WASHINGTON (Reuters) – The threat posed by North Korea was a key topic in phone calls between US President Donald Trump and the leaders of China and Japan, along with trade issues, the White House said.
Mr Trump spoke with Chinese President Xi Jinping and Japanese Prime Minister Shinzo Abe ahead of expected meetings with the leaders of Asia’s two biggest economies at a Group of 20 nations summit in Germany later this week.
“Both leaders reaffirmed their commitment to a denuclearised Korean Peninsula,” the White House said of Mr Trump’s call with Mr Xi from his resort property in Bridgewater, New Jersey, where he is spending a long weekend.
“President Trump reiterated his determination to seek more balanced trade relations with America’s trading partners,” it added.
Mr Trump has become increasingly frustrated with China’s inability to rein in North Korea, and the reference to trade was an indication the one-time New York businessman may be ready to return to his tougher-talking ways on business with Beijing after holding back in hopes it would put more pressure on Pyongyang.
Mr Trump and Mr Xi discussed the “peace and stability of the Korean peninsula”, China’s Foreign Ministry said, without elaborating.
Ministry spokesman Geng Shuang later told a daily briefing that the United States was “very clear” about China’s position on North Korea. Mr Geng did not elaborate on what Mr Xi told Mr Trump about North Korea.
“Negative factors” have affected Sino-US relations and China has already expressed its position to the United States, Mr Xi told Mr Trump, according to a read-out of a telephone call between the leaders carried by the ministry.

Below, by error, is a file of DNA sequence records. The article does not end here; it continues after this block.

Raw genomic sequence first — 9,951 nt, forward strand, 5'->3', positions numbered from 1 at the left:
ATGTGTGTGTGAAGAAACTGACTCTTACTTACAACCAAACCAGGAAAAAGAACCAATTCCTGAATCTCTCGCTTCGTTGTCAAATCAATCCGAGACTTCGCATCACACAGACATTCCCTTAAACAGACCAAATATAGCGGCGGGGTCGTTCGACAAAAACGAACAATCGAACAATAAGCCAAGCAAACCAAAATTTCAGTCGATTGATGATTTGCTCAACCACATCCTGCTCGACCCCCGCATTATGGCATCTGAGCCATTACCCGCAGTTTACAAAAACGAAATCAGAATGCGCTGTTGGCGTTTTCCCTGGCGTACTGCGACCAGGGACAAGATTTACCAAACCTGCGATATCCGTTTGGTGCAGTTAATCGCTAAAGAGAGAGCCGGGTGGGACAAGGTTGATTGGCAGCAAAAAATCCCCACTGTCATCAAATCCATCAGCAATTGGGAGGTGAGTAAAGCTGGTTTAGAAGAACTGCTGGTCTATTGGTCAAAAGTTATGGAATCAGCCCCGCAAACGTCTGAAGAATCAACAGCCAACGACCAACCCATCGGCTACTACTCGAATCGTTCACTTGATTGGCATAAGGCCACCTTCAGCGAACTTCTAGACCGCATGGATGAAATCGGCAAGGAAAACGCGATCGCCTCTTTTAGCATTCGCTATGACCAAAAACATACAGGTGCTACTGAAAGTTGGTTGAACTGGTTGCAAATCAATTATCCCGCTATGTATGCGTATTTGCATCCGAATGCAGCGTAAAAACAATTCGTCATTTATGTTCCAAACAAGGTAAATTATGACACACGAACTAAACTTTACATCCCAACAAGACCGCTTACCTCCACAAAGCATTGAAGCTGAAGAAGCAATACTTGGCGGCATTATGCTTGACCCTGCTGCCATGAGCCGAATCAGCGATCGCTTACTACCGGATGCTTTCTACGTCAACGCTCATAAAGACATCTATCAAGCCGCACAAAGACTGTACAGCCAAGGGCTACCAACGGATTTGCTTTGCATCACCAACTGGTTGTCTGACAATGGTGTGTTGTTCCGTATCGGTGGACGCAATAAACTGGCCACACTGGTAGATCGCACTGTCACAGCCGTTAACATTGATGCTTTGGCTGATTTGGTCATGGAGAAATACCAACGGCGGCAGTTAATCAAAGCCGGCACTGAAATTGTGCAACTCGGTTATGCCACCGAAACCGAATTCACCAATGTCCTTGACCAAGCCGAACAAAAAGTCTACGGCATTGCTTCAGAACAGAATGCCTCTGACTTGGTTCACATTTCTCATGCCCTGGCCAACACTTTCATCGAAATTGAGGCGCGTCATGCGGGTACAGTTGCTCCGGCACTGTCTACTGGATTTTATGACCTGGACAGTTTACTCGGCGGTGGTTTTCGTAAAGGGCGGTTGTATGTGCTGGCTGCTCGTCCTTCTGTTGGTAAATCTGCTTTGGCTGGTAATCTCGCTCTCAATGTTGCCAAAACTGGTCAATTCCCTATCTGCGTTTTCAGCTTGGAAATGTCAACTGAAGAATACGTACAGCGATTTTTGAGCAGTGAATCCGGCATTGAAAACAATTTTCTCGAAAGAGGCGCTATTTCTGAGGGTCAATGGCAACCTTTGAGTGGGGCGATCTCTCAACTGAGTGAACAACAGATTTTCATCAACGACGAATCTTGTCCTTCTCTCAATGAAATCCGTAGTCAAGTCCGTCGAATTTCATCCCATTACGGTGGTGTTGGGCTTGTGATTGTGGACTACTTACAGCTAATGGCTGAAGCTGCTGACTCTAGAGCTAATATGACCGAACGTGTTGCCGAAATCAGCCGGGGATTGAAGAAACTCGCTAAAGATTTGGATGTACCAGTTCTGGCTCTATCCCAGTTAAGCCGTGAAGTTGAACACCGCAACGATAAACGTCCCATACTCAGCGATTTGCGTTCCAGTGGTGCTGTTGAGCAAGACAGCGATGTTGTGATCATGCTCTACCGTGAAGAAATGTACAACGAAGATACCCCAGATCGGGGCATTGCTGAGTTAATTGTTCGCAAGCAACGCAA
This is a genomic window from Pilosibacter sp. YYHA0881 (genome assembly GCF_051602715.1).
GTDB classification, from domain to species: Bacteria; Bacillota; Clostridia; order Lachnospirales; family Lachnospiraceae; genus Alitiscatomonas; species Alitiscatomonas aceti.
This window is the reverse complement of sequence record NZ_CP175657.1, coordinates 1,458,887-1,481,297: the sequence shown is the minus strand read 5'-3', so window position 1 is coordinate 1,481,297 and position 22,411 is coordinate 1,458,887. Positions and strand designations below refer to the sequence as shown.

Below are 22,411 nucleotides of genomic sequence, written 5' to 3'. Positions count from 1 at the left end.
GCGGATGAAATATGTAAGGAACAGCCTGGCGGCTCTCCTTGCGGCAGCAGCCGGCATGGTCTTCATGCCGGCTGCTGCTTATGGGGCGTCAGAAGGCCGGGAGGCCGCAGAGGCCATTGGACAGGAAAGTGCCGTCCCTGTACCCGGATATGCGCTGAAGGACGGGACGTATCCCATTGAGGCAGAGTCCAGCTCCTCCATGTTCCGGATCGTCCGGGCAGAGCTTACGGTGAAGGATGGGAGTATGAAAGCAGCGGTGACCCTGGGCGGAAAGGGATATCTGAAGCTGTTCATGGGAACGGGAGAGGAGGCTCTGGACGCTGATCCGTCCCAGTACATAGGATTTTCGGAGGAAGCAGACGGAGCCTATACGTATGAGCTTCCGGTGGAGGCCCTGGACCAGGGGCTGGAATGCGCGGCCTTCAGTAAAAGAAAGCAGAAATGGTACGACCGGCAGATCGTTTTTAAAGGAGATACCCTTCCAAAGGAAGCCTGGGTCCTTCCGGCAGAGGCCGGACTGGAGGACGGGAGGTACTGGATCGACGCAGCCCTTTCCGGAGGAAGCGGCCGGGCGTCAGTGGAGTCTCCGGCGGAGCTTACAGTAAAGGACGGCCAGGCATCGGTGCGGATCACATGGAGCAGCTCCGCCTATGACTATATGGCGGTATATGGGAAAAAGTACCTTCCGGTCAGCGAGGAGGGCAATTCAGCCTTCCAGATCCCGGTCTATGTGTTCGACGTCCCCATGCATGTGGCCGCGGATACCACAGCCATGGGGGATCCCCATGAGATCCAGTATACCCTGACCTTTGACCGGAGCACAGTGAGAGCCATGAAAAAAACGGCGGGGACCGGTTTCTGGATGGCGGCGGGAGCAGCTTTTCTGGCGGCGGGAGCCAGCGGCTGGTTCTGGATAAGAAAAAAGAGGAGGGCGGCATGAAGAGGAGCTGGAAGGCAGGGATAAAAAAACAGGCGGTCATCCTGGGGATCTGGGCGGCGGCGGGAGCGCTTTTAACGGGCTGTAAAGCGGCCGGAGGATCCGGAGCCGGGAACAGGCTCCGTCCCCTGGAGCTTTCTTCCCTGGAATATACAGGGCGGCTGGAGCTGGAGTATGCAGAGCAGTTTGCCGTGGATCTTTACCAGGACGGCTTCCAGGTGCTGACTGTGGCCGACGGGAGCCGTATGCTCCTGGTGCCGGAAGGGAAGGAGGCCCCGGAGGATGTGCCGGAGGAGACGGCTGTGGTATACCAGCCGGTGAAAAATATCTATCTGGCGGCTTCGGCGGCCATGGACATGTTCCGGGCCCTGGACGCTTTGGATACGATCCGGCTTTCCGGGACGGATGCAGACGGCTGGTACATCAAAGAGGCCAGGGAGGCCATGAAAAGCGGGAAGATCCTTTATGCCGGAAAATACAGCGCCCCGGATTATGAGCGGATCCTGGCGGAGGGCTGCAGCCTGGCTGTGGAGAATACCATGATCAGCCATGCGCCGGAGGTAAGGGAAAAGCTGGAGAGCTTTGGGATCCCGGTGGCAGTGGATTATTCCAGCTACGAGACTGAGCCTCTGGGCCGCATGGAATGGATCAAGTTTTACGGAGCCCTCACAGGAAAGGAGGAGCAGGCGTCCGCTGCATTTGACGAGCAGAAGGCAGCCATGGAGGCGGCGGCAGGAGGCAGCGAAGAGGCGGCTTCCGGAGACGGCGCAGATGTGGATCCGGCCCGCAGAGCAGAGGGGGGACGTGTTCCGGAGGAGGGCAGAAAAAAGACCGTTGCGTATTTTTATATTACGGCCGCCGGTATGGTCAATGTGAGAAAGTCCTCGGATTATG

The ministry said Mr Trump told Mr Xi the US government would continue to follow a “one China” policy, under which Washington acknowledges the Chinese position that there is only one China and Taiwan is part of it, and that this position had not changed.
On Thursday, the US targeted a Chinese bank and sanctioned Chinese individuals and a firm for dealing with North Korea and approved a $1.42 billion arms deal with Taiwan – decisions that angered Beijing.
And on Sunday a US warship sailed near a disputed island in the South China Sea claimed by China, drawing a rebuke from the Chinese Ministry of Foreign Affairs.
Mr Trump’s separate conversations with the two Asian leaders followed White House talks with South Korea’s new president, Moon Jae-in, last week in which the US leader called on Asian powers to implement sanctions and demand North Korea “choose a better path and do it quickly”.
Mr Trump and Mr Abe, in their call, reiterated their commitment to increase pressure on North Korea.
“They reaffirmed that the United States-Japan Alliance stands ready to defend and respond to any threat or action taken by North Korea,” the White House said in a statement.
Japan’s Chief Cabinet Secretary told a news conference the two countries and South Korea will have a trilateral summit at the G20 meeting, but he didn’t want to speculate.